The fact Branagh didn’t do likewise with Hammer demonstrates not only his ability as a functionary par excellence of the reigning ideology, but his understanding of it. To wit, audiences attending screenings of “Death on the Nile” familiar with the Hammer scandal will surely appreciate the similarity between his character as it’s been made out in news coverage and that of Simon Doyle, the character he plays: a handsome sleazeball whose dubious romantic avocations facilitate abuse and ultimately murder. Pointedly, however, Hammer’s character gets his comeuppance and dies.   

Indeed, not only is Hammer’s appearance in the film not at odds with his cancellation, but in perfect accord with the two-pronged nature of customary expiatory spectacles. In the analogous Levitical ritual, there wasn’t one, but two goats: one to bear the people’s iniquity into the wilderness and the other, for Providence, to be slaughtered and thereafter have its blood carried past the sacred veil and sprinkled in the Holy of Holies. So, one Hammer wanders Hollywood as a designated outcast while his mirror image is slaughtered in the theater for spectators.      

In such a way, Branagh makes Hammer fit for his purposes. But in a similar sort of way, Branagh does likewise with the whole of Christie’s “Death on the Nile.” In both cases, he doesn’t deal with the substance of the story at hand but rather adapts it as needed. For instance, though Agatha Christie infamously held what nowadays would be reasonably considered xenophobic and racist views—which were well-reflected in her Poirot-stories—Branagh doesn’t at all forthrightly take issue with them. Rather, he simply peppers in, for example, an interracial romantic subplot for Poirot that Christie undoubtedly would have found objectionable.        

Indeed, like Hammer (allegedly), Branagh has his own proclivity for cannibalism. Aptly, in contrast to the way in which the corpses of great kings that had actually died along the Nile were reverently preserved for posterity, Branagh (ostensibly a dramatist himself) takes the dramatic corpora of greats and slices and spices them for commercial consumption.

For instance, in “Death on the Nile”—aside from the lesbian and interracial romantic interpolations—Branagh fabricates major characters, backstories, and motives to no other apparent end other than to give the story a clockwork relatability reminiscent of a Netflix procedural. In his 2000 adaptation of “Love’s Labour’s Lost,” he honeys Shakespeare’s most exquisite play into an all-singing, all-dancing, chromatic pageant set against the less-than-subtle backdrop of the eve of World War II. And in his 2006 adaptation of Mozart’s “The Magic Flute” (oh so daringly set against the backdrop of World War I) he adulterates every sublimely symbolic element into unambiguous dross, rendering, for instance, a dragon into nerve gas, and the mystical trial-by-fire near the opera’s end into a romp through No Man’s Land.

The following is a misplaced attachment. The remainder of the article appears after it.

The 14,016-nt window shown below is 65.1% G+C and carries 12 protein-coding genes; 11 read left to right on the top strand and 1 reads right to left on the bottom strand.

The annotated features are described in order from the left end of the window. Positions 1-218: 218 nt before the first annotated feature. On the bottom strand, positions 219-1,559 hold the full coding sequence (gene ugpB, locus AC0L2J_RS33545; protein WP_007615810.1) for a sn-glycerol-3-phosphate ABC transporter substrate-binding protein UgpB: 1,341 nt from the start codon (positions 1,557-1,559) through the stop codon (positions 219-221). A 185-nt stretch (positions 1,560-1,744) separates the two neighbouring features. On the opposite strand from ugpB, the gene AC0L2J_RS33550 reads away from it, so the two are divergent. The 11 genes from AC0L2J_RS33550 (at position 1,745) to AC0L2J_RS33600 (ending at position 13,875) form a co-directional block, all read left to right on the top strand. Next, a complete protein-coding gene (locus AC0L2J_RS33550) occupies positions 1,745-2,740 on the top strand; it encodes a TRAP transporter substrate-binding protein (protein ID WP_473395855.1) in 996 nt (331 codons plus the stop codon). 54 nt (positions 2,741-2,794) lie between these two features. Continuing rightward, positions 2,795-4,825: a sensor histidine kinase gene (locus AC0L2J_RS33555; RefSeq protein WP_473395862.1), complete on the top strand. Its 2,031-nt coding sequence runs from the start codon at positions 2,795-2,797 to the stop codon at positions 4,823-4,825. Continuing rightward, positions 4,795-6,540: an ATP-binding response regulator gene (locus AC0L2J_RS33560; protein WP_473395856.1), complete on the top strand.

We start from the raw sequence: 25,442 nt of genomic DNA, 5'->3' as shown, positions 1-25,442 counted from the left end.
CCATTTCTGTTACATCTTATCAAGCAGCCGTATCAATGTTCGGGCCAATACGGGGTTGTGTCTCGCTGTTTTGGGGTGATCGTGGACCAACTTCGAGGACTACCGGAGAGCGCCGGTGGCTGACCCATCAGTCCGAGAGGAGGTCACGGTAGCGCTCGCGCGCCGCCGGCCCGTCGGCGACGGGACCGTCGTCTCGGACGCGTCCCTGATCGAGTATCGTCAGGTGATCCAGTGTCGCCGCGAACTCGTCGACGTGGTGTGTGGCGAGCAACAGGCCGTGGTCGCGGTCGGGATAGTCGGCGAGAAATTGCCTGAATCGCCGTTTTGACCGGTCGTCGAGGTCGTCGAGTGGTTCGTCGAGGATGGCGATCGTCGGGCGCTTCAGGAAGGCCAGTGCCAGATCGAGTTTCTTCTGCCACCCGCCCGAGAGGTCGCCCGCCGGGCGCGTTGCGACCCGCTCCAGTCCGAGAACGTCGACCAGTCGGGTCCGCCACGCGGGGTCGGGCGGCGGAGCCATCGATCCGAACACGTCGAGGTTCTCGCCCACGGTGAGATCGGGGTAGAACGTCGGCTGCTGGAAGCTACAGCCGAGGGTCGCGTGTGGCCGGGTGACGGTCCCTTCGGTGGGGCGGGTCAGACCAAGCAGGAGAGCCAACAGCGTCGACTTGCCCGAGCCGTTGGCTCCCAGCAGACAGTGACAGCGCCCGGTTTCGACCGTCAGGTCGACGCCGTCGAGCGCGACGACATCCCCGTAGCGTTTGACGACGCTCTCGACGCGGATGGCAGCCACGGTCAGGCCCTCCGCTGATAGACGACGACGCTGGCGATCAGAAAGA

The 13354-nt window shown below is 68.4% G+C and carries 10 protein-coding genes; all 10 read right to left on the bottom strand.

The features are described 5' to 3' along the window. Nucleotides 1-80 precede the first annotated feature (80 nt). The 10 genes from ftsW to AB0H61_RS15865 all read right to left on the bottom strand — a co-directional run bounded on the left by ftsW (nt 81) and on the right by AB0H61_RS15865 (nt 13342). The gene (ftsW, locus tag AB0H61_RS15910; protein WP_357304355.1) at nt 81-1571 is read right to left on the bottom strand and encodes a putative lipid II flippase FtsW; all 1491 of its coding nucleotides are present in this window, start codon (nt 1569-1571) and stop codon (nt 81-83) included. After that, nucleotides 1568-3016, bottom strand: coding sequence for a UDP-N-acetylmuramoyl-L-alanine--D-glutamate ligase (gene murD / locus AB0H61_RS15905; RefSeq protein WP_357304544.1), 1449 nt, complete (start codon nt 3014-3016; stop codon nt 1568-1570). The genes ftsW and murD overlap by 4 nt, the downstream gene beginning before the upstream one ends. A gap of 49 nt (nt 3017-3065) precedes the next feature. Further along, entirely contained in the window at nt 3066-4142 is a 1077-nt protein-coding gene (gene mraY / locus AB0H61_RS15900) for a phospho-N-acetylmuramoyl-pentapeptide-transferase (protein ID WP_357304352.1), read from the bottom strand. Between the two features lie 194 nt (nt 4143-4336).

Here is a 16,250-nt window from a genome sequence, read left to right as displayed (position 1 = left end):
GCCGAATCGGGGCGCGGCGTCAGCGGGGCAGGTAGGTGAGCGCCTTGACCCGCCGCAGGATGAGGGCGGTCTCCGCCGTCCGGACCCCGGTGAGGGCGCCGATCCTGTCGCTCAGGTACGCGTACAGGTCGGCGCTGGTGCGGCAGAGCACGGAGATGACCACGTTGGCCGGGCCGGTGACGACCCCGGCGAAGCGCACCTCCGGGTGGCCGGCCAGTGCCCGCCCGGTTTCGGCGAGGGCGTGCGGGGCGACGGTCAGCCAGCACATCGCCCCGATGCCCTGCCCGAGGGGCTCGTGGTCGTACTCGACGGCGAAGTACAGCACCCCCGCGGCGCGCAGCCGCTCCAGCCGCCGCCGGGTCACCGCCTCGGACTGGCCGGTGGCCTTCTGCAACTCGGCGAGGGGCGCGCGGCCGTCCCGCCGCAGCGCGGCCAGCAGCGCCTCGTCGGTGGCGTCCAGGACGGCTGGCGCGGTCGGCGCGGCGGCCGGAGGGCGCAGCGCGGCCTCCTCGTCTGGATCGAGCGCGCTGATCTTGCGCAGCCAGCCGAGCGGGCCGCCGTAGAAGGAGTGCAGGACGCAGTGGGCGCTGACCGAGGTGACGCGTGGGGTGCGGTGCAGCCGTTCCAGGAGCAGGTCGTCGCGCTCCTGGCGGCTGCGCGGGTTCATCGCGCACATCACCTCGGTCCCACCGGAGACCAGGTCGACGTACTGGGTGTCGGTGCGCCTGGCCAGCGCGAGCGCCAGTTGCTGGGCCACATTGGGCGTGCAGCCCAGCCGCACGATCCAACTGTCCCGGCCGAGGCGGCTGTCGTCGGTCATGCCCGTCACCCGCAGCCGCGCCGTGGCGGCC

Nonetheless, Branagh doesn’t deserve full credit for his adaptive mien. He is simply following in the footsteps of his modernizing Renaissance forebears, who upon discovering the mummies of Egypt promptly ground them up and offered them for sale on apothecary shelves. Then again, the mummies of Egypt were never so dehumanized as Christie’s “Death on the Nile” has been commercialized. The soul that gives flesh substance isn’t of the flesh at all. But a story has no substance other than that which constitutes it. And once Branagh has his enterprising way with one he leaves it utterly bereft of its original spirit: what’s left is a commercial bore.

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About Michael Shindler

Michael Shindler is a writer living in Washington, D.C. His work has appeared in Church Life, The American Conservative, The American Spectator, National Review Online, and the University Bookman.

Photo: JOCE/Bauer-Griffin/GC Images